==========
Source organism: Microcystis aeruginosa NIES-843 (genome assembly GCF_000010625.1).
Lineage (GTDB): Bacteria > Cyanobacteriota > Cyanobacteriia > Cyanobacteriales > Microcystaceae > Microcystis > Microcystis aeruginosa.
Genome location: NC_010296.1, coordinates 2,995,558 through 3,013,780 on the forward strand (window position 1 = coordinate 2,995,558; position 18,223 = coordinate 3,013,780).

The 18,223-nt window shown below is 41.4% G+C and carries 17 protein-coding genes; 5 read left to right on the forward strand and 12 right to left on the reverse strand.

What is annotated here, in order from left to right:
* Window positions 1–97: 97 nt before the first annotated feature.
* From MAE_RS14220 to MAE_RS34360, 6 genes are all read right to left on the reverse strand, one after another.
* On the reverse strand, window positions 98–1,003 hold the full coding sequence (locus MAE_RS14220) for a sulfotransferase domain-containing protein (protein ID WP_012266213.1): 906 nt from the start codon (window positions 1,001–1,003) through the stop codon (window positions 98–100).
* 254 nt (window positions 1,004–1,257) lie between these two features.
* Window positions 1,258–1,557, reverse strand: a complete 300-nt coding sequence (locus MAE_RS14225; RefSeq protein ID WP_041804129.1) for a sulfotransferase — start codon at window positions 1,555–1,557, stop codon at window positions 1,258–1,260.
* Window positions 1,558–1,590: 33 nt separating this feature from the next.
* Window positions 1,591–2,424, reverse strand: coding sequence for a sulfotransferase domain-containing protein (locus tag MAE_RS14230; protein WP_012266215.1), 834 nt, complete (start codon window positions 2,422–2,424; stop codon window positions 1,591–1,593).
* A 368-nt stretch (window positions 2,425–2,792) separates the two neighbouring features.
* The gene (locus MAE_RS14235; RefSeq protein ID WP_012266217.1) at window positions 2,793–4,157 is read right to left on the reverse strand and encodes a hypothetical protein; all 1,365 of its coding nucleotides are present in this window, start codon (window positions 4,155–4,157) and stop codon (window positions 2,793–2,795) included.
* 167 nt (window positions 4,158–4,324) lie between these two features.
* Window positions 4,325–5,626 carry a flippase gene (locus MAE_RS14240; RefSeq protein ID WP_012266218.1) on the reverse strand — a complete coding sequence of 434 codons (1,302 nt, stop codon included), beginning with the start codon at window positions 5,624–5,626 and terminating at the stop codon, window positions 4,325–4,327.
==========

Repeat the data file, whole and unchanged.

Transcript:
Source organism: Microcystis aeruginosa NIES-843 (genome assembly GCF_000010625.1).
Lineage (GTDB): Bacteria > Cyanobacteriota > Cyanobacteriia > Cyanobacteriales > Microcystaceae > Microcystis > Microcystis aeruginosa.
Genome location: NC_010296.1, coordinates 2,995,558 through 3,013,780 on the forward strand (window position 1 = coordinate 2,995,558; position 18,223 = coordinate 3,013,780).

The 18,223-nt window shown below is 41.4% G+C and carries 17 protein-coding genes; 5 read left to right on the forward strand and 12 right to left on the reverse strand.

What is annotated here, in order from left to right:
* Window positions 1–97: 97 nt before the first annotated feature.
* From MAE_RS14220 to MAE_RS34360, 6 genes are all read right to left on the reverse strand, one after another.
* On the reverse strand, window positions 98–1,003 hold the full coding sequence (locus MAE_RS14220) for a sulfotransferase domain-containing protein (protein ID WP_012266213.1): 906 nt from the start codon (window positions 1,001–1,003) through the stop codon (window positions 98–100).
* 254 nt (window positions 1,004–1,257) lie between these two features.
* Window positions 1,258–1,557, reverse strand: a complete 300-nt coding sequence (locus MAE_RS14225; RefSeq protein ID WP_041804129.1) for a sulfotransferase — start codon at window positions 1,555–1,557, stop codon at window positions 1,258–1,260.
* Window positions 1,558–1,590: 33 nt separating this feature from the next.
* Window positions 1,591–2,424, reverse strand: coding sequence for a sulfotransferase domain-containing protein (locus tag MAE_RS14230; protein WP_012266215.1), 834 nt, complete (start codon window positions 2,422–2,424; stop codon window positions 1,591–1,593).
* A 368-nt stretch (window positions 2,425–2,792) separates the two neighbouring features.
* The gene (locus MAE_RS14235; RefSeq protein ID WP_012266217.1) at window positions 2,793–4,157 is read right to left on the reverse strand and encodes a hypothetical protein; all 1,365 of its coding nucleotides are present in this window, start codon (window positions 4,155–4,157) and stop codon (window positions 2,793–2,795) included.
* 167 nt (window positions 4,158–4,324) lie between these two features.
* Window positions 4,325–5,626 carry a flippase gene (locus MAE_RS14240; RefSeq protein ID WP_012266218.1) on the reverse strand — a complete coding sequence of 434 codons (1,302 nt, stop codon included), beginning with the start codon at window positions 5,624–5,626 and terminating at the stop codon, window positions 4,325–4,327.